RaSCSI Zero Turns a Raspberry Pi Zero Into an Ultra-Compact External SCSI Drive Emulator
The RaSCSI project — which turns a Raspberry Pi single-board computer into an emulated SCSI device for connection to vintage computers — has a new board design, and it's built to take up as little footprint as possible: the RaSCSI Zero.
Originally developed by Gimons Developer Works in Japan for use with the Sharp X68000, the Western fork of the RaSCSI project boasts a range of added features and broader compatibility with other host devices. In all cases, the key functionality is the same: Hook in a Raspberry Pi and the RaSCSI can turn its microSD into a SCSI-compatible storage device for loading and saving data.
It can emulate multiple SCSI devices concurrently, provides a control interface to attach/detach drives, as well as insert and eject removable media," pseudonymous developer LandoGriffin explains of the fork he maintains. "Simply launch the software, connect the RaSCSI interface board to your SCSI capable computer/sampler and the devices will be recognized as physical SCSI devices!"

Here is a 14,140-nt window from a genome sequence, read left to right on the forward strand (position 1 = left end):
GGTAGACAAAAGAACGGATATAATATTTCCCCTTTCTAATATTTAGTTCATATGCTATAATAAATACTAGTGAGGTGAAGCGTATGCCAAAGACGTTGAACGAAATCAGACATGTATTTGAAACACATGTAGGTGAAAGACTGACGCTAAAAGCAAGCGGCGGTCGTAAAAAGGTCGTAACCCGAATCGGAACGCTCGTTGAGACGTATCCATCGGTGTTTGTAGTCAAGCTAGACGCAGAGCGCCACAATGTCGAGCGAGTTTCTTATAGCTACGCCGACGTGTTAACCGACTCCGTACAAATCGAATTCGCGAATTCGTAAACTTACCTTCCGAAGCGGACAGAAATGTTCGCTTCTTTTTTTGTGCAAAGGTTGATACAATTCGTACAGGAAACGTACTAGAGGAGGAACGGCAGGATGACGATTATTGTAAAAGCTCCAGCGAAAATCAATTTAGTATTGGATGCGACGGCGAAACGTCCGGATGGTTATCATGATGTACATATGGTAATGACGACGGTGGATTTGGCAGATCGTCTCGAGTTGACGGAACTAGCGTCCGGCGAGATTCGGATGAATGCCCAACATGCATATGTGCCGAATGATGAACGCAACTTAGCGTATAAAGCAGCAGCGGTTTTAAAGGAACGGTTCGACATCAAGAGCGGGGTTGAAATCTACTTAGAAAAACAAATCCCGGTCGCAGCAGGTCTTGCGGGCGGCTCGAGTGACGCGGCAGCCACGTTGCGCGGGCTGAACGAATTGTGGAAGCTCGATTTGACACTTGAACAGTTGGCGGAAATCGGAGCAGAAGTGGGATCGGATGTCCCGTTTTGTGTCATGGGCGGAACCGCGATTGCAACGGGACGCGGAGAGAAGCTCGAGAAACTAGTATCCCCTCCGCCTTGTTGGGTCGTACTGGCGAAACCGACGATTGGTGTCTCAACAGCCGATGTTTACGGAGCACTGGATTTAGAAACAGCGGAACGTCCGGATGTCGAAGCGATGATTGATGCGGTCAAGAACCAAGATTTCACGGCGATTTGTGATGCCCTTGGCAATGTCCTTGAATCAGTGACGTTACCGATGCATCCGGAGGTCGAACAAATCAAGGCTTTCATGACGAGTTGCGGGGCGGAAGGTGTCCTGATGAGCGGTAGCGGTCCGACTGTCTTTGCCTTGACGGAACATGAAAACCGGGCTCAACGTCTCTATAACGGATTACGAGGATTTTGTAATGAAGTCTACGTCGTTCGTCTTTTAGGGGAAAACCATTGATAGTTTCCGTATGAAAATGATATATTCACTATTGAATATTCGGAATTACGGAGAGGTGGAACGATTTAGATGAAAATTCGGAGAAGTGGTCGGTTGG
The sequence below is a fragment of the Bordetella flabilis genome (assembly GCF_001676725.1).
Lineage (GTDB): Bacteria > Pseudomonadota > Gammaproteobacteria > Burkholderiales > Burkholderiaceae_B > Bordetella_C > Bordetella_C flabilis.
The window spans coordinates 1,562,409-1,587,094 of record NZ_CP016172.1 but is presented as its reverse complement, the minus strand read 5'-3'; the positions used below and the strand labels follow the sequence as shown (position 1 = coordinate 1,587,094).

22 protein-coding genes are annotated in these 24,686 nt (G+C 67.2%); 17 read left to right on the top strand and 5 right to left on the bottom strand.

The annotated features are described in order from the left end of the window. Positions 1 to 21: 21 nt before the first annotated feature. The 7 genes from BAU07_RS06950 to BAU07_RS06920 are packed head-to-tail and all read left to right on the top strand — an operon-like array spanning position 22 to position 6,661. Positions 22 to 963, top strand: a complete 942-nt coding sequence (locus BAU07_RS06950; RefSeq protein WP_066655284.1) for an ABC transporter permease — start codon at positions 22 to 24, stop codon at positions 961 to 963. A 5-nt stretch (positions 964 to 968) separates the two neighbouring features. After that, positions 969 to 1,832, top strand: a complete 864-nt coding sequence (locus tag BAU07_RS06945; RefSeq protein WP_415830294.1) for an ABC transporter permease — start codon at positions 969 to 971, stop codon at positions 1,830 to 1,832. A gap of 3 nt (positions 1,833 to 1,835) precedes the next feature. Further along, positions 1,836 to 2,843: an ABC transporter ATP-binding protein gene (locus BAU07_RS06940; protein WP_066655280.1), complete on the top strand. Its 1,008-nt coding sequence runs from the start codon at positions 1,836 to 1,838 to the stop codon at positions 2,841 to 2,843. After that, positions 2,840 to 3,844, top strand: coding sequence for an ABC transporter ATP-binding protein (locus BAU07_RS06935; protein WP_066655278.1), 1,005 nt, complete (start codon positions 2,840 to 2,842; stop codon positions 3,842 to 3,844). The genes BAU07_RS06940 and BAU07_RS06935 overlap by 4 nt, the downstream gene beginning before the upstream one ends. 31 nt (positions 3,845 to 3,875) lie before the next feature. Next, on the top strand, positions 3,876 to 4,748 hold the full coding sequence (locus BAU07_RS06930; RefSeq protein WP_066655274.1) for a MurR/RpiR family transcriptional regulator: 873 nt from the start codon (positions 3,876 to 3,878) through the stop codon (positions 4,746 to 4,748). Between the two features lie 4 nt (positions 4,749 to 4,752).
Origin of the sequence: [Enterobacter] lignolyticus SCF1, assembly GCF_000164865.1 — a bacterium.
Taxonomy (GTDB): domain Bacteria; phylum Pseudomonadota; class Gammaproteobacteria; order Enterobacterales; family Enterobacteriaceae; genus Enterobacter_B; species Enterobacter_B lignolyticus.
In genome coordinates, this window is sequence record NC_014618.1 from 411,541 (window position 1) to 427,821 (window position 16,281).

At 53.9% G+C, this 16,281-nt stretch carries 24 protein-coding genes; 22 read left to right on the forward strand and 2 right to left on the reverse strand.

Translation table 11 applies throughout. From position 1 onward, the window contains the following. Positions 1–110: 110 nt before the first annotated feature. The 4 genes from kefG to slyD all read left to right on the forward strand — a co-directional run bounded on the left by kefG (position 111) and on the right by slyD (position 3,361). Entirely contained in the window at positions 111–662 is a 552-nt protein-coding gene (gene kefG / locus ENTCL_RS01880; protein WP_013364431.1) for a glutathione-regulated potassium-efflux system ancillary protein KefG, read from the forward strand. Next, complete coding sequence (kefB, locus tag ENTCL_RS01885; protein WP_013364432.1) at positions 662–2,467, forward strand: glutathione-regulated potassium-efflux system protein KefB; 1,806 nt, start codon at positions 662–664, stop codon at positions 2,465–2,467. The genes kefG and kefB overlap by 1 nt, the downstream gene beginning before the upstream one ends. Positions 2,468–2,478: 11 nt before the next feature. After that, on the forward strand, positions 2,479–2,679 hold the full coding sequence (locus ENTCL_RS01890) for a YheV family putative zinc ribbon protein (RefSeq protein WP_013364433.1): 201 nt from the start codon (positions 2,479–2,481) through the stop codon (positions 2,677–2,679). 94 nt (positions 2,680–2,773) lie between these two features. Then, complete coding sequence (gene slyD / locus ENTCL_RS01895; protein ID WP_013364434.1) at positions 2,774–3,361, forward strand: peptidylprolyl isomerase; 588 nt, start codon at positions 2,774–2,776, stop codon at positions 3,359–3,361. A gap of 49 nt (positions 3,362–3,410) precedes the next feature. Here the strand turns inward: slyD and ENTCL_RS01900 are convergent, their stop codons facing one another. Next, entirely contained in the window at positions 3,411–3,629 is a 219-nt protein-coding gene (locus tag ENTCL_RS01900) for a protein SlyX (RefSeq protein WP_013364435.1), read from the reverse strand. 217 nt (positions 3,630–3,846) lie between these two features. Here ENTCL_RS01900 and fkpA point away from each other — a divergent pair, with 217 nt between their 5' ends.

"[RaSCSI Zero] is the ultra-compact version that is the same size as a Raspberry Pi Zero. It lacks the 50-pin ribbon connector, so it will need to be used as an external device."
Like its predecessors, the RaSCSI Zero is provided as open hardware under the permissive BSD three-clause license. Interested parties can download design files and source code from GitHub, while hardware kits — to which you'll need to add a Raspberry Pi — are available on LandoGriffin's Tindie store at $30 each.